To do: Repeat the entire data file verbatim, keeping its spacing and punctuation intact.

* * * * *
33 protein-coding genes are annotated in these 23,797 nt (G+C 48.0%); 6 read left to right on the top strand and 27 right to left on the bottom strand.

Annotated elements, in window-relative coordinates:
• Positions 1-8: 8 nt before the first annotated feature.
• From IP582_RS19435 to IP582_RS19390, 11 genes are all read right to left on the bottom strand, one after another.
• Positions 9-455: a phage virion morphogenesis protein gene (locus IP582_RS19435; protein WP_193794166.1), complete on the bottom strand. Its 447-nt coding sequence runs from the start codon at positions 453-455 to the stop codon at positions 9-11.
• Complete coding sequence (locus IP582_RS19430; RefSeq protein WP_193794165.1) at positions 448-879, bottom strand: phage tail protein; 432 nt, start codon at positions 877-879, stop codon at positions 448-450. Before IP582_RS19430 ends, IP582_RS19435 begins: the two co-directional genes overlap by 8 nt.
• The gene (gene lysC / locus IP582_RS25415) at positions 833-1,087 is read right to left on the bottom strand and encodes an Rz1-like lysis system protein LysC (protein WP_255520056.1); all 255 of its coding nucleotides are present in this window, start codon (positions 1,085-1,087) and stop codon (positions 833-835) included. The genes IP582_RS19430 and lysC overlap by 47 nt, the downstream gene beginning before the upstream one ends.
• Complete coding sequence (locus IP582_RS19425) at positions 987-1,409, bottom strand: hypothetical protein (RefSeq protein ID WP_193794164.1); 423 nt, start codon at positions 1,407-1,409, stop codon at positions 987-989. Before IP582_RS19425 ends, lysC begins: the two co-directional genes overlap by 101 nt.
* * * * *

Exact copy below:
33 protein-coding genes are annotated in these 23,797 nt (G+C 48.0%); 6 read left to right on the top strand and 27 right to left on the bottom strand.

Annotated elements, in window-relative coordinates:
• Positions 1-8: 8 nt before the first annotated feature.
• From IP582_RS19435 to IP582_RS19390, 11 genes are all read right to left on the bottom strand, one after another.
• Positions 9-455: a phage virion morphogenesis protein gene (locus IP582_RS19435; protein WP_193794166.1), complete on the bottom strand. Its 447-nt coding sequence runs from the start codon at positions 453-455 to the stop codon at positions 9-11.
• Complete coding sequence (locus IP582_RS19430; RefSeq protein WP_193794165.1) at positions 448-879, bottom strand: phage tail protein; 432 nt, start codon at positions 877-879, stop codon at positions 448-450. Before IP582_RS19430 ends, IP582_RS19435 begins: the two co-directional genes overlap by 8 nt.
• The gene (gene lysC / locus IP582_RS25415) at positions 833-1,087 is read right to left on the bottom strand and encodes an Rz1-like lysis system protein LysC (protein WP_255520056.1); all 255 of its coding nucleotides are present in this window, start codon (positions 1,085-1,087) and stop codon (positions 833-835) included. The genes IP582_RS19430 and lysC overlap by 47 nt, the downstream gene beginning before the upstream one ends.
• Complete coding sequence (locus IP582_RS19425) at positions 987-1,409, bottom strand: hypothetical protein (RefSeq protein ID WP_193794164.1); 423 nt, start codon at positions 1,407-1,409, stop codon at positions 987-989. Before IP582_RS19425 ends, lysC begins: the two co-directional genes overlap by 101 nt.